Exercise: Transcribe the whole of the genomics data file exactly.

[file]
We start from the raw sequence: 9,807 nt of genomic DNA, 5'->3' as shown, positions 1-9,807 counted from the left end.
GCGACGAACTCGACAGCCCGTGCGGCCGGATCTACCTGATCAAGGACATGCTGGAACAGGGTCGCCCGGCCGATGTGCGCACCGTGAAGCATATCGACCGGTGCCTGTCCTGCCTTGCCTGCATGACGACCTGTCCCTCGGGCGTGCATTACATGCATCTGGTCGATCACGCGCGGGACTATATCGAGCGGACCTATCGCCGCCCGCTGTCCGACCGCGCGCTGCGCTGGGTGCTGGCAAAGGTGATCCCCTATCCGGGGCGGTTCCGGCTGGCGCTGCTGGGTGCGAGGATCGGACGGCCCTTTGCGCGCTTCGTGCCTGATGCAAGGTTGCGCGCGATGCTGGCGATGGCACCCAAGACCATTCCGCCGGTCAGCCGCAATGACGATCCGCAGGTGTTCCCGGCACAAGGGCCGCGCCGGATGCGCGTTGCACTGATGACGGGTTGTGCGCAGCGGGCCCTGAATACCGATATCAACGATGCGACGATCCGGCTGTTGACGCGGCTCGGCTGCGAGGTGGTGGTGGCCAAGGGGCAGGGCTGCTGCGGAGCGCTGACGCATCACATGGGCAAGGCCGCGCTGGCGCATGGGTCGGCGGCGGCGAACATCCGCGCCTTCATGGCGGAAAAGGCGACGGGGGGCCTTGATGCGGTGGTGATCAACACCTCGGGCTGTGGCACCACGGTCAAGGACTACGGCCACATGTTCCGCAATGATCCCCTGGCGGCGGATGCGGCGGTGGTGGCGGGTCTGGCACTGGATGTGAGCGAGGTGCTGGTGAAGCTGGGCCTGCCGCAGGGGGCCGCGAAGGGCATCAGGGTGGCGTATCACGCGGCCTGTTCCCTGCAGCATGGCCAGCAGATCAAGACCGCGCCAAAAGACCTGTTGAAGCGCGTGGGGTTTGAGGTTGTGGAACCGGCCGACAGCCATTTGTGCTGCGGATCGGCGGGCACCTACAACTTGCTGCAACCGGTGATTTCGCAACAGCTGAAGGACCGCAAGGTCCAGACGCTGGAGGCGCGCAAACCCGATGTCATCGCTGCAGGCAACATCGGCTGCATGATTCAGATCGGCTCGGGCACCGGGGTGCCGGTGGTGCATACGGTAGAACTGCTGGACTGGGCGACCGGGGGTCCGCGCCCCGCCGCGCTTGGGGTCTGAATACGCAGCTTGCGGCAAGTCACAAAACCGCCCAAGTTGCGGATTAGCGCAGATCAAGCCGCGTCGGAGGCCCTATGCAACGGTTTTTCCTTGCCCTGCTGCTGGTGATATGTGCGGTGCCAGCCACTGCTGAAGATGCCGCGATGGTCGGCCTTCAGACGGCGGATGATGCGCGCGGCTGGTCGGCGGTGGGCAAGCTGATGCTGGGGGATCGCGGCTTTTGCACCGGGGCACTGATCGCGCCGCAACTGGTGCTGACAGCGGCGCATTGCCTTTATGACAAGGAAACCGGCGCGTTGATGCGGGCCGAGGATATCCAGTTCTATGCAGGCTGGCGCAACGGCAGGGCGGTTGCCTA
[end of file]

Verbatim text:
We start from the raw sequence: 9,807 nt of genomic DNA, 5'->3' as shown, positions 1-9,807 counted from the left end.
GCGACGAACTCGACAGCCCGTGCGGCCGGATCTACCTGATCAAGGACATGCTGGAACAGGGTCGCCCGGCCGATGTGCGCACCGTGAAGCATATCGACCGGTGCCTGTCCTGCCTTGCCTGCATGACGACCTGTCCCTCGGGCGTGCATTACATGCATCTGGTCGATCACGCGCGGGACTATATCGAGCGGACCTATCGCCGCCCGCTGTCCGACCGCGCGCTGCGCTGGGTGCTGGCAAAGGTGATCCCCTATCCGGGGCGGTTCCGGCTGGCGCTGCTGGGTGCGAGGATCGGACGGCCCTTTGCGCGCTTCGTGCCTGATGCAAGGTTGCGCGCGATGCTGGCGATGGCACCCAAGACCATTCCGCCGGTCAGCCGCAATGACGATCCGCAGGTGTTCCCGGCACAAGGGCCGCGCCGGATGCGCGTTGCACTGATGACGGGTTGTGCGCAGCGGGCCCTGAATACCGATATCAACGATGCGACGATCCGGCTGTTGACGCGGCTCGGCTGCGAGGTGGTGGTGGCCAAGGGGCAGGGCTGCTGCGGAGCGCTGACGCATCACATGGGCAAGGCCGCGCTGGCGCATGGGTCGGCGGCGGCGAACATCCGCGCCTTCATGGCGGAAAAGGCGACGGGGGGCCTTGATGCGGTGGTGATCAACACCTCGGGCTGTGGCACCACGGTCAAGGACTACGGCCACATGTTCCGCAATGATCCCCTGGCGGCGGATGCGGCGGTGGTGGCGGGTCTGGCACTGGATGTGAGCGAGGTGCTGGTGAAGCTGGGCCTGCCGCAGGGGGCCGCGAAGGGCATCAGGGTGGCGTATCACGCGGCCTGTTCCCTGCAGCATGGCCAGCAGATCAAGACCGCGCCAAAAGACCTGTTGAAGCGCGTGGGGTTTGAGGTTGTGGAACCGGCCGACAGCCATTTGTGCTGCGGATCGGCGGGCACCTACAACTTGCTGCAACCGGTGATTTCGCAACAGCTGAAGGACCGCAAGGTCCAGACGCTGGAGGCGCGCAAACCCGATGTCATCGCTGCAGGCAACATCGGCTGCATGATTCAGATCGGCTCGGGCACCGGGGTGCCGGTGGTGCATACGGTAGAACTGCTGGACTGGGCGACCGGGGGTCCGCGCCCCGCCGCGCTTGGGGTCTGAATACGCAGCTTGCGGCAAGTCACAAAACCGCCCAAGTTGCGGATTAGCGCAGATCAAGCCGCGTCGGAGGCCCTATGCAACGGTTTTTCCTTGCCCTGCTGCTGGTGATATGTGCGGTGCCAGCCACTGCTGAAGATGCCGCGATGGTCGGCCTTCAGACGGCGGATGATGCGCGCGGCTGGTCGGCGGTGGGCAAGCTGATGCTGGGGGATCGCGGCTTTTGCACCGGGGCACTGATCGCGCCGCAACTGGTGCTGACAGCGGCGCATTGCCTTTATGACAAGGAAACCGGCGCGTTGATGCGGGCCGAGGATATCCAGTTCTATGCAGGCTGGCGCAACGGCAGGGCGGTTGCCTA